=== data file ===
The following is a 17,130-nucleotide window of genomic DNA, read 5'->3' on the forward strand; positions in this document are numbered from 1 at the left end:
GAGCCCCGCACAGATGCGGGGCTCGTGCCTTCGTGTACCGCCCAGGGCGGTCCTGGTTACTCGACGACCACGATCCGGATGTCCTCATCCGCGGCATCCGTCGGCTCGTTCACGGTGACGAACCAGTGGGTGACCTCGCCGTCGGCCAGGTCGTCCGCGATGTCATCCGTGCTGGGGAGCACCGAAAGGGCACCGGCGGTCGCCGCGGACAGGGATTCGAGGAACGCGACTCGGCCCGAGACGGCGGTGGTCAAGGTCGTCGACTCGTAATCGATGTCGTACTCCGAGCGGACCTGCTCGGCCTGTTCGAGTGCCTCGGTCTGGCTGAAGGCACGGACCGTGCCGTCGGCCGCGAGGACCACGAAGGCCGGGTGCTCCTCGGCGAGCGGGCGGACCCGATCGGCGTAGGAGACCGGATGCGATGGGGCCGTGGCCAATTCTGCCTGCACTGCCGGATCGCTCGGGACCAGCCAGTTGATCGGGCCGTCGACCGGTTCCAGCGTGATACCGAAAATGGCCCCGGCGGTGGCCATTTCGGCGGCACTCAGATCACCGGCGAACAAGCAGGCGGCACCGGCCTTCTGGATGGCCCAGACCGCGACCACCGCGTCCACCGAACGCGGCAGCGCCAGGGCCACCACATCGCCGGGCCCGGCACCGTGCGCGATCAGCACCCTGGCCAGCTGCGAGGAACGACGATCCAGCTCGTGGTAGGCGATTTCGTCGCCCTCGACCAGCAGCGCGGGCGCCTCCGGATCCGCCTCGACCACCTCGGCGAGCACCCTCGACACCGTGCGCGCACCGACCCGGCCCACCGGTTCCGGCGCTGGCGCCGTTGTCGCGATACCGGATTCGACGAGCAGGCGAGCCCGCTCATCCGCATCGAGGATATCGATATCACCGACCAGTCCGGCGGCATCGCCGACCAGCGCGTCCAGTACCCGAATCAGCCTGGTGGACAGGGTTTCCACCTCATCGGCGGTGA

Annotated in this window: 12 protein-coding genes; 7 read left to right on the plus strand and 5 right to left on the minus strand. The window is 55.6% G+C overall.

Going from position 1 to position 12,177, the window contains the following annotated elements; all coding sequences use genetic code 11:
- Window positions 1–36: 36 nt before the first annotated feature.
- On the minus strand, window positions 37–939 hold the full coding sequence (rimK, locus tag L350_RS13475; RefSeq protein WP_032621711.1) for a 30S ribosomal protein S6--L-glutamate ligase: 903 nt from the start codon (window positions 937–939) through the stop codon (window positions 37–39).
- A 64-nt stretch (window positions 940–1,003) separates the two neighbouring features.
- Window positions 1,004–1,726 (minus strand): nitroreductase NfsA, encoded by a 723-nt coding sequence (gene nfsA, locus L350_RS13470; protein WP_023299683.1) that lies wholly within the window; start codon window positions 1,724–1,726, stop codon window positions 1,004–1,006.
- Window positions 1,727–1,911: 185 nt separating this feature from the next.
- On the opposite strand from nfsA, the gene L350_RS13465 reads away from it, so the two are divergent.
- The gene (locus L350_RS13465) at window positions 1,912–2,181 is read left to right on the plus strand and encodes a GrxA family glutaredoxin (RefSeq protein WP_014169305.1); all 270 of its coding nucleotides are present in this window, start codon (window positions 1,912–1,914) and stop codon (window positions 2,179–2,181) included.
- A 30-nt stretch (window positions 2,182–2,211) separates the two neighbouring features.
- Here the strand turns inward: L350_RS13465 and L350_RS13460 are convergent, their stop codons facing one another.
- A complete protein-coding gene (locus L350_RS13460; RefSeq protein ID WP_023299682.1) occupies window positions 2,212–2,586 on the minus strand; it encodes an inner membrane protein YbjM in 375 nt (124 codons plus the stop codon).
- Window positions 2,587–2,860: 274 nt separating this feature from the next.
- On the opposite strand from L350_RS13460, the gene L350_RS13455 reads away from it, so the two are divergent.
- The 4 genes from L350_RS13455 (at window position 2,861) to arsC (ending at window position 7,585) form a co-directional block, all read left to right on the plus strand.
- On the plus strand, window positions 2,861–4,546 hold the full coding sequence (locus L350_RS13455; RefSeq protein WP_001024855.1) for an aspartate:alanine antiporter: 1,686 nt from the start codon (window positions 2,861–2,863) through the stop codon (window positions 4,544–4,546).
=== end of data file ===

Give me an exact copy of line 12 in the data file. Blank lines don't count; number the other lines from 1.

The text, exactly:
- A 30-nt stretch (window positions 2,182–2,211) separates the two neighbouring features.